Alastair Black takes a closer look at the impact of the Consumer Duty on the adviser firms that offer an investment proposition as part of their service. 

Four months on from the Consumer Duty’s implementation deadline, most adviser firms as ‘manufacturers’ of their service will be bedding in their plans.

Of course, the Consumer Duty not only highlights the role of the ‘manufacturer’ but of the ‘distributor’ and the different responsibilities of each. While there are considerable duties on a firm if it’s a distributor of others’ products and services, the burden at least doubles if it’s also a manufacturer.

Post deadline, and while bedding in plans, the breathing space gives firms a chance to review each part of their advice service to determine how they can keep compliant with the rules for the long term.

A good way to do this is to break down the service into the financial planning and the investment proposition parts and, for each, review whether the firm is a manufacturer or a distributor. This is an important process not least because non-compliance with the Consumer Duty brings significant risk for firms, with senior managers held personally accountable.

All adviser firms will be the manufacturer of the financial planning part. However, the investment proposition part may be a different story. Some firms will outsource the portfolio construction while others will continue to provide that service in-house, whether on a discretionary basis or not.

Whatever way firms choose to manage the investment proposition as part of their advice service, this is an area that needs special attention under the Consumer Duty rules.

Advisers, investment propositions and good outcomes

If an adviser firm offers a Model Portfolio Solution to clients - a cost-effective, investment choice when a full discretionary managed service may not be appropriate - it must carefully consider its responsibilities as a ‘manufacturer’ of that portfolio. If a firm is building portfolios itself, or has any influence over the asset allocation, tactical asset allocation, fund selection and rebalancing, then it is both the manufacturer and the ‘distributor’.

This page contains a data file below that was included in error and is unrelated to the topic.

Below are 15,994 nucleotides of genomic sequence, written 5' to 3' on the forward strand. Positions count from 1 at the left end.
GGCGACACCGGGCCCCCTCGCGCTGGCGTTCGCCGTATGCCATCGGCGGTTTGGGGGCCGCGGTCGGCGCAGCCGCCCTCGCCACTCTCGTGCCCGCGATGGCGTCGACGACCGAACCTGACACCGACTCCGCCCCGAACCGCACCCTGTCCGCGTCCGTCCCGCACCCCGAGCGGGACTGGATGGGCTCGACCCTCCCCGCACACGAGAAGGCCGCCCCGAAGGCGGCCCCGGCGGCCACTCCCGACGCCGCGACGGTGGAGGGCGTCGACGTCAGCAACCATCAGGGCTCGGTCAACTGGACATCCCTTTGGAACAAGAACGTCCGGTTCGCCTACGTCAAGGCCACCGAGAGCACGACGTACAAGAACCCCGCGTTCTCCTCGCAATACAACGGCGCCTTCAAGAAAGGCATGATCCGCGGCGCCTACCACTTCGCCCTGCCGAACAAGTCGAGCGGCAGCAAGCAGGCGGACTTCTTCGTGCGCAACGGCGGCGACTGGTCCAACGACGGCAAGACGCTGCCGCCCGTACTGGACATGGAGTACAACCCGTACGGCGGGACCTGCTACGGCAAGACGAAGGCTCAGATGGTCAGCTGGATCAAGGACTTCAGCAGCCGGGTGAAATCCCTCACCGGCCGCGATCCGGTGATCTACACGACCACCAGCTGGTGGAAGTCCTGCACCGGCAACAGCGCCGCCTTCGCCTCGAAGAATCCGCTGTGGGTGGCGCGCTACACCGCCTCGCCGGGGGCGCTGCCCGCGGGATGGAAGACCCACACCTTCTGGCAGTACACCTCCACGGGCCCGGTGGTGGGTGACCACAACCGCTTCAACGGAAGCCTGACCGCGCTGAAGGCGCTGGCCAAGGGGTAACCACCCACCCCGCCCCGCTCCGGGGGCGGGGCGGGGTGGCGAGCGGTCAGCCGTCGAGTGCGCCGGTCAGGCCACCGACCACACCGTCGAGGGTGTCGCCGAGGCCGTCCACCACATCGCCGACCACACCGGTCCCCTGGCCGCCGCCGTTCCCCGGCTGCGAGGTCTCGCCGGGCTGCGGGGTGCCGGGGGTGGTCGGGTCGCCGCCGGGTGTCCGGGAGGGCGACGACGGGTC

Given the amount of time and investment expertise needed to build a Model Portfolio Solution in-house, choosing to outsource this service to a discretionary manager is popular. A recent NextWealth survey finds that 52% of adviser firms choose to outsource their portfolio solutions to a discretionary manager.

And under the Consumer Duty, if an adviser firm does outsource the management of its Model Portfolio Solutions to a discretionary manager, it’s the ‘distributor’.

The Consumer Duty and the distributor role

For adviser firms, the long list of ‘distributor’ duties under the rules include:

  • taking account of the outcome of the manufacturer’s value assessment 
  • undertaking a value assessment on the total cost of recommending the portfolio solution and the manufacturing cost of the advice process.
And firms must communicate this in a way the client understands. Other obligations include, but aren’t limited to:
  • ensuring the portfolio solution’s target market is aligned to the clients the adviser places with it
  • considering whether the portfolio solution is suitable and meets the needs of vulnerable clients 
  • selecting a manufacturer that's aligned to a firm’s distribution strategy
  • sharing information with the manufacturer where clients’ outcomes are not achieved. 

Meanwhile, where adviser firms are building and managing their own Model Portfolio Solutions, then they’re defined as the ‘manufacturer’ as the solutions are part of their advice service. This holds true even when, as part of the investment process, firms are working with third party research tools and partners. In this scenario, it’s likely a firm would be classed as either a manufacturer choosing to make use of such tools or a co-manufacturer, which comes with all the same responsibilities as a manufacturer.